Cincinnati...........39 45
Philadelphia .........34 47
Boston ..............21 63


Local churches will offer a variety
of morning and evening devotional
services for students enrolled in thez
Summer Session today.i
Trinity Lutheran Church will in-
augurate a new service in the formf
of a Combination Church School and
Church Worship Service starting at
9:15 p.m. with the regular Lutheranl
Liturgical Service to the Epistle Les-t
A lesson period of 25 minutes has
been arranged, and separate classes
for all ages will be held. The Rev.
Henry Yoder, pastor, will teach the
class. He has chosen as the subject oft
his sermon "The Silent Patrner" for
the regular devotion.
Prof. Lowell J. Carr will be the
speaker at 6 p.m. at the Sunday eve-
ning devotional hour in Stalker Hall.
His subject is "Redefining Christian
Charity." This speech will be a part
of the series of services centering on
the theme, "Rethinking Religion."
The last service of the summer
season will be held at 8:15 p.m. atj
the Unitarian Church on the topic
"TheEssence of Living" at which
time the Rev. H. P. Marley will de-
liver the sermon. This devotional
hour will be patterned on the one de-
veloped and will be presented in a
modernistic style.
Preceding the service a light supper
will be served at 6:45 p.m. by the,
ladies of the church, and will be fol-
lowed by a social half-hour. Mr. Mar- .
ley will speak at the Court Street '
Methodist Church in Fliht next Sun-
Dr. W. P. Lemon will give the fifth
in a series of sermons on "Dialogues
With God" entitled "The Plot in
Every Life" at the Masonic Temple
where the first Presbyterian Church
is temporarily holding its services.
At 9:30 a.m. Dr. Lemon will lead a
class for students which is making a
study of the Book of Revelations. The
student group will also meet at. 5:30
p.m. on the lawn of the Church House
for a supper and social hour followed
at 6:30 p.m. by the fourth talk in the
summer series on religion, "An Edu-
cator Looks at Religion" by Prof.
Louis A. Hopkins, director of the
Summer Session. The Rev. Norman
W. Kunkel will be in charge.
Melinkovitch Gaining In
Race For All-Stars Post
CHICAGO, July 20. - UP) - George
Melinkovitch, star Notre Dame back,
pulled up into the battle for a job
as halfback on the college all-star
football team which meets the Chi-
cago Bears at Soldier Field Aug. 29,
by gaining 14,107 votes.
Melinkovitch jumped from sixth
place to fourth with a total of 80,-
[968 to pass Jimmy Carter of Purdue
and Buzz Borries, the Navy star. The
division was headed again by Duane
Purvis of Purdue, who had 101,593,
with Dixie Howell of Alabama second
with 98,278. Pug Lund of Minnesota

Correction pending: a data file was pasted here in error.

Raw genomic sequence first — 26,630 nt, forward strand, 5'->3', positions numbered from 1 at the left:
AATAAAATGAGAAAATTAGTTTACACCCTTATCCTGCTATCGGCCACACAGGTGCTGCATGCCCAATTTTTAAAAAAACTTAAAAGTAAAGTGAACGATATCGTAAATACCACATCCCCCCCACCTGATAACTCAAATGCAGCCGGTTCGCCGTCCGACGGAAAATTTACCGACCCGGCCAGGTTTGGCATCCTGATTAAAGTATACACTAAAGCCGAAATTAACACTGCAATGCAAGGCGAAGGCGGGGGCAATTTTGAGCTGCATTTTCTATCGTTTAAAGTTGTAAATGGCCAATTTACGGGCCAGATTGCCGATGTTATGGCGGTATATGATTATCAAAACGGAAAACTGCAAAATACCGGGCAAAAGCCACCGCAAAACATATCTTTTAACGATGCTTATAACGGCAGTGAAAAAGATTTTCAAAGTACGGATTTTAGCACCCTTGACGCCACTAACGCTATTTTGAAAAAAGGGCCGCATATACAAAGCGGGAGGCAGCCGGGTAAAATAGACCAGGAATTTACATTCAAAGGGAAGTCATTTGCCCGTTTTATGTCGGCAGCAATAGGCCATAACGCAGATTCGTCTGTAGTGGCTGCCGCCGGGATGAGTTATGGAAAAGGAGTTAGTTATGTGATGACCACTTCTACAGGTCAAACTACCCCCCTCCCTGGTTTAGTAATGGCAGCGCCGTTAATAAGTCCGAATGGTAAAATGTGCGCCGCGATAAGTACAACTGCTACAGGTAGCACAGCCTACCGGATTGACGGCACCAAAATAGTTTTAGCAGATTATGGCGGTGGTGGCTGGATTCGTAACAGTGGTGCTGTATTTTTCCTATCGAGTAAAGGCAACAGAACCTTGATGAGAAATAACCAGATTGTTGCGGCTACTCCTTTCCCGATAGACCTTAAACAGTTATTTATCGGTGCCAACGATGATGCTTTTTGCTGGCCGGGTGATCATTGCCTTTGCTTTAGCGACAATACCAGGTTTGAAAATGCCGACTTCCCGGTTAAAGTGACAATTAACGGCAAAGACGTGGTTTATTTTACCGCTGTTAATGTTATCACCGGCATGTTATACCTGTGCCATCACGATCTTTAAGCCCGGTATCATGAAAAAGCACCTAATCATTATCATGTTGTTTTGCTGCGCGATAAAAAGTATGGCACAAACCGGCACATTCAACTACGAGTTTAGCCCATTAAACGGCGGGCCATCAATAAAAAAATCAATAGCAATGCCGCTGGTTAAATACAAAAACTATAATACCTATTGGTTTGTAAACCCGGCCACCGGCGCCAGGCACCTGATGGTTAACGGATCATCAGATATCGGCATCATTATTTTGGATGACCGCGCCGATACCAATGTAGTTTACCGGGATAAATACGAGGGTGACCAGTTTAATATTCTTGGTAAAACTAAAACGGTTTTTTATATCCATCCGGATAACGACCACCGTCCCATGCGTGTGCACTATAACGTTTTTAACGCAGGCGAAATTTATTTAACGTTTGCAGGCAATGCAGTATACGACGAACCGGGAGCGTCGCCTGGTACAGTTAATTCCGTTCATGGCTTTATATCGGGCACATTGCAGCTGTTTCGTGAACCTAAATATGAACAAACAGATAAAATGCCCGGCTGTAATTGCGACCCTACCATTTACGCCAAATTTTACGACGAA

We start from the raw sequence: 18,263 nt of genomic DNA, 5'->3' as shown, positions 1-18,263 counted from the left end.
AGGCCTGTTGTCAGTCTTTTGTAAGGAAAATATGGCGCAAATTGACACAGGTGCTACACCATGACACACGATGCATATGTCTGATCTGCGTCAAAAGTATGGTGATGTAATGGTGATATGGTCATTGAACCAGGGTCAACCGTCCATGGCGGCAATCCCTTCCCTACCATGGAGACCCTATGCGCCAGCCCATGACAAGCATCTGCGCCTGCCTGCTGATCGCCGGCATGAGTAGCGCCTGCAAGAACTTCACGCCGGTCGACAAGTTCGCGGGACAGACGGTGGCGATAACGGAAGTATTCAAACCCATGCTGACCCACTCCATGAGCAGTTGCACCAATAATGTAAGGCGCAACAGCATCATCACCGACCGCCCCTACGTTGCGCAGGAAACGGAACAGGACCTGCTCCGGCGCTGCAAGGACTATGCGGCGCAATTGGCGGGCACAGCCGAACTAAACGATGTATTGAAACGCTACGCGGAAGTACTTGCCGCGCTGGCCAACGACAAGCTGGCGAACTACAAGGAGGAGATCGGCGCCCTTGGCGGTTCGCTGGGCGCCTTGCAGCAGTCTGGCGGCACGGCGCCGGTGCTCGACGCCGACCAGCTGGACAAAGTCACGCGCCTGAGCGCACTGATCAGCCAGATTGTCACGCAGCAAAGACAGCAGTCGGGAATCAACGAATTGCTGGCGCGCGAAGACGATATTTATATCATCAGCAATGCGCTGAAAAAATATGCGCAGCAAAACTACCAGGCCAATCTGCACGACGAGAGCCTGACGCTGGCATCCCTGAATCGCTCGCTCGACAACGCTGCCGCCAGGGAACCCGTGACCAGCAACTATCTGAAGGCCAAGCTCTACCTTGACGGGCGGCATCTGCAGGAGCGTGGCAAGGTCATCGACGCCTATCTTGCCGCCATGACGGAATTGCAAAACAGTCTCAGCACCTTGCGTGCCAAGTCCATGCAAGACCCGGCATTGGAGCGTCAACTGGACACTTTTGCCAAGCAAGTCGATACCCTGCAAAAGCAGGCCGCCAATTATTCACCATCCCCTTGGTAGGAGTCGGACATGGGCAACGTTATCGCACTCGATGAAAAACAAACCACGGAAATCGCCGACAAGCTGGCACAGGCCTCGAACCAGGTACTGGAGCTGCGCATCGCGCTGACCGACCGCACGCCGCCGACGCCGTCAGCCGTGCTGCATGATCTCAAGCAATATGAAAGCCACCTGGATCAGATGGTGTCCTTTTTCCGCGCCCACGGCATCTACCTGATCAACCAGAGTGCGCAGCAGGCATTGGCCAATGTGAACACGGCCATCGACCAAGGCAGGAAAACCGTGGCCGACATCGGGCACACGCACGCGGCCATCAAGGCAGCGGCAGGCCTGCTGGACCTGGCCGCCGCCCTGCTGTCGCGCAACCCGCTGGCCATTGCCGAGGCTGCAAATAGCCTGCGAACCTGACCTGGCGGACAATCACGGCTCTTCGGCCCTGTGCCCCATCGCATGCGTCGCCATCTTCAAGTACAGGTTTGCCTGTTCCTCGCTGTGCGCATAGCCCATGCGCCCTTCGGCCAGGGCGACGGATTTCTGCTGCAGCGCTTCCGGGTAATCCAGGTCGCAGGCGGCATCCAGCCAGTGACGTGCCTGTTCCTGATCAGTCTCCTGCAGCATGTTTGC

was third with 84,752. _____

Dr. Frederick W. Norwood, minister
of City Temple, London, and world
advocate of international understand-
ing by means of religion, will be a
guest speaker at the Religious Con-
ference which will open tomorrow in
Ann Arbor.
He will speak on the subject "Re-
ligion in World Citizenship" at 8 p.m.
tomorrow in Hill Auditorium. He
will also meet a group of faculty men
and the ministers of the conference
at noon in the Union.
In 1933 and 1934 Dr. Norwood, an
Australian by birth, travelled through
Canada, India and South Africa as
well as Tokio, Kobe, and Shanghai,
where he spoke on this same theme.
More recently he visited Australia and
now he is pastor of the Riverside
Church, New York. Dr. Norwood is
also president of the Free Church
Union of Great Britain.
Adams Is Guest Speaker
Also a guest speaker on the pro-
gram is Prof. George P. Adams, who
is lecturing in the University of Cali-
fornia Summer Session on Ethics
and Philosophy of Religion. He will
lead two discussions on "Certain Per-
sistent Problems in the Philosophy
of Religion" at 2:30 p.m. Monday and
Prof. Adams is the editor of the
10-volume series of University of Cal-
ifornia Publications in Philosophy. In
his book, "Idealism and the Modern
Age" he has set forth concrete so-
cial problems which will be under'
consideration during the conference.
The Rev. W. P. Lemon, D.D., pas-
tor of the First Presbyterian Church,
will give three lectures upon "The
Minister's Use of Literature" or "Re-
ligious Phases of World Literature"
at 11 a.m. Monday and 10 a.m. and
4 p.m. Tuesday.
In addition to having been preacher
at St. Andrews Church, Minneapolis,
Dr. Lemon is one of the associate edi-
tors of the Christian Century.
Courtis To Lead Discussion
Prof. Stuart A. Courtis, who was
for some time head of the faculty
staff in mathematics in the Detroit
schools, and who is now director of
Education of Research for the Detroit
public schools, will conduct a two-
hour discussion from 4 to 6 p.m. to-
morrow in the League on the subject
"A Research Approach to Religion."
Prof. Courtis is the author of "Then
and Now in Education," "Why Chil-
dren Succeed," and "The Measure-
ment of Growth." He was the orig-
inator of the Courtis Standard Tests.
In 1924 he was connected with the
New York educational survey and in
1912 was in charge of correction work
for the Boston public schools.
Prof. Henry A. Sanders of the de-
partment of linguistics will exhibit
Biblical manuscripts and explain their
value at 11 a.m. Tuesaay. Professor
Sanders has done research work in
this field, and will show his finds.
A committee of local ministers and
five graduates now serving churches
in the state are associated with Dr.
Edward Blakeman, Counselor of Re-
ligious Education, in arranging this

.12 Financially
Lax Fraternity
University Committee To 1
Hear Explanations And
Determine Exemptions
Twelve fraternities will appear be-l
fore a University committee on Fra-
ternity Financial Standards excep-
tions tomorrow and Tuesday, chair-1
man Robert 0. Briggs said yesterday,
to offer explanations for their failure
to comply with financial standards
set up by the University authorities.
The twelve fraternities have already
been cited for their failure to comply+
with the regulations, Mr. Briggs ex-
plained, and the action of his commit-
tee will be directed toward granting+
exceptions and allowing reopenings
despite the citations.
Exemptions may be granted to fra-
ternities who can satisfactorily guar-
antee solvency and ability to meet
indebtedness, as by the underwriting
of the fraternity's debts by alumni
or others associated with the frater-
The committee hearings will give
the fraternities their final opportunity
to prove exceptions to the closing or-
ders of another University committee
on Financial Reports, according to Mr.
Briggs, and to allow the houses to
continue operation.
The financial standards which have
been set up include provisions that
no house shall continue in operation
which finished the school year with
unpaid accounts payable in excess of
$500 or unpaid accounts receivable
amounting to $200.